Rajon Rondo is one heck of a player. He’s smart, fierce, stubborn, exactly the kind of player you want to have on your side of the ball. It’s been a long, long time since the Boston Celtics have had a point guard this good, and one can only imagine the synergy between Rondo and Larry Bird, had the two played at the same time. Rondo is the engine that makes the Celtics go. He exploded on the scene in the playoffs not too long ago, and teams have had a hard time keeping up with him since. Rondo represents the future in a post-Big Three world, the transition to a younger group of title chasers soon to be assembled by basketball jefe Danny Ainge.
But Rondo, for all of his greatness, is still a player with limited shooting range. And while he may shoot the ball slightly better than he did bricking it up during his rookie season, Rondo will never become a consistent outside threat. Trust me, it would have happened by now. There was an era when this didn’t matter, but that time isn’t now. Back in the day, point guards brought the ball up the floor and that was considered enough. Now is not then, and perimeter players who can’t shoot the ball cause problems for their teammates. Defenses sag off of a guard who can’t shoot, daring that player to beat them away from the basket. It’s all about the percentages. Rondo has been able to overcome this deficiency thanks to his incredible speed and uncanny ability to put himself in the right place at the right time. How else do you explain a point guard of Rondo’s stature going double-digits in rebounding? With giants all around him?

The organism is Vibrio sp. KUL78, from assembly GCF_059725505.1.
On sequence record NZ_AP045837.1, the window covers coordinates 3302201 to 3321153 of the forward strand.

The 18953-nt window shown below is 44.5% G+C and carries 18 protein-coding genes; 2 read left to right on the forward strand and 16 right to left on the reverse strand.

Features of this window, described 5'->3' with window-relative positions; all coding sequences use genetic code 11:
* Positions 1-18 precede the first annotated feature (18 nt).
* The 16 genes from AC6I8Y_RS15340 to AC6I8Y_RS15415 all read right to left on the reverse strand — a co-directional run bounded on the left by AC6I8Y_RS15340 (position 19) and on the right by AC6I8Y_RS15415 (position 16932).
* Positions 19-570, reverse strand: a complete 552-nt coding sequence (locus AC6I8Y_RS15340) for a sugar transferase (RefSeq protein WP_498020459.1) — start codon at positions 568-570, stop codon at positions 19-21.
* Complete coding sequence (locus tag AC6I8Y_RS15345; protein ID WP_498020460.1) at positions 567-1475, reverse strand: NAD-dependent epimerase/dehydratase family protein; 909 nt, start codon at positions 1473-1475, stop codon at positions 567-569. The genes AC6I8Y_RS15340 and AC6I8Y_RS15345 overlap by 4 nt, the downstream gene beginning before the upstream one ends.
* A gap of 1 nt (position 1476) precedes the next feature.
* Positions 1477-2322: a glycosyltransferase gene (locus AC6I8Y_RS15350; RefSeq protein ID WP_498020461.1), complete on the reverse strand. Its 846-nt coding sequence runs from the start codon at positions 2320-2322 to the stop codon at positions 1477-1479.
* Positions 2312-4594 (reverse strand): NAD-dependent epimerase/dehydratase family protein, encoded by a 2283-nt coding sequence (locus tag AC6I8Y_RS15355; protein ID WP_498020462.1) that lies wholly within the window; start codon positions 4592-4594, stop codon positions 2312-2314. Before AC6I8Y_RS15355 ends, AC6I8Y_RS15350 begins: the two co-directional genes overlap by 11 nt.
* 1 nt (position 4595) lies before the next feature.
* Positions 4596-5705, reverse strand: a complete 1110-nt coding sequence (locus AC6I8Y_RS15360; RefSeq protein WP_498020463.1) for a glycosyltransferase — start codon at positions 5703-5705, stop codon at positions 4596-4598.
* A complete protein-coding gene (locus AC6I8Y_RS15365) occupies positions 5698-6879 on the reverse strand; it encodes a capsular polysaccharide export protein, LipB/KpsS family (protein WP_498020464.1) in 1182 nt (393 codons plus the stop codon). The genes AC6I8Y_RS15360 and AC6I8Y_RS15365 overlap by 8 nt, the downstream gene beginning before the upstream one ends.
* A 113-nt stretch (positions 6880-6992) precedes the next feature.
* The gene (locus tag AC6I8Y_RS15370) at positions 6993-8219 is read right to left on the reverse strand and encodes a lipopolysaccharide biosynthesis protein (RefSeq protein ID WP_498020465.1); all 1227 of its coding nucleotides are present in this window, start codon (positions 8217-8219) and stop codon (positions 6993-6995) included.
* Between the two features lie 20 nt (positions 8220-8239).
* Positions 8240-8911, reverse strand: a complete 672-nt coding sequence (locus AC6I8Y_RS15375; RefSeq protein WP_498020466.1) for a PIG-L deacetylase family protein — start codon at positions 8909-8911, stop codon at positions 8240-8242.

Still, the brief flirtation with Chris Paul is a clear indication that Ainge feels Rondo has hit the proverbial glass ceiling. Why else would he be interested in swapping a guard for a guard? It wasn’t like the deal was going to land Dwight Howard in Boston. This was a guard-for-guard swap, and by pursuing it Ainge was saying that Paul is a better point guard than Rajon Rondo. Translation: Paul is a better shooter than Rondo. That’s the difference maker, and that’s why Ainge was trying to land Paul in the first place.
With that said, now is the time to trade Rondo. This season is a lost cause by Celtics standards – at least by the standards set during the team’s championship heyday – and the Big Three are showing some serious wear and tear. Trade Rondo, suffer through this season with the old guys and accelerate the rebuilding process. It won’t be pretty, it won’t play well in the press, but this is about thinking long-term. Big picture. That’s Ainge’s job. The Heat are the best team in the East. Chicago isn’t far behind. Both have young clubs with superstars hitting their primes. The Knicks are on the rise. Indiana’s better – at least they were last night. It’s time to trade Rondo and start playing catch-up.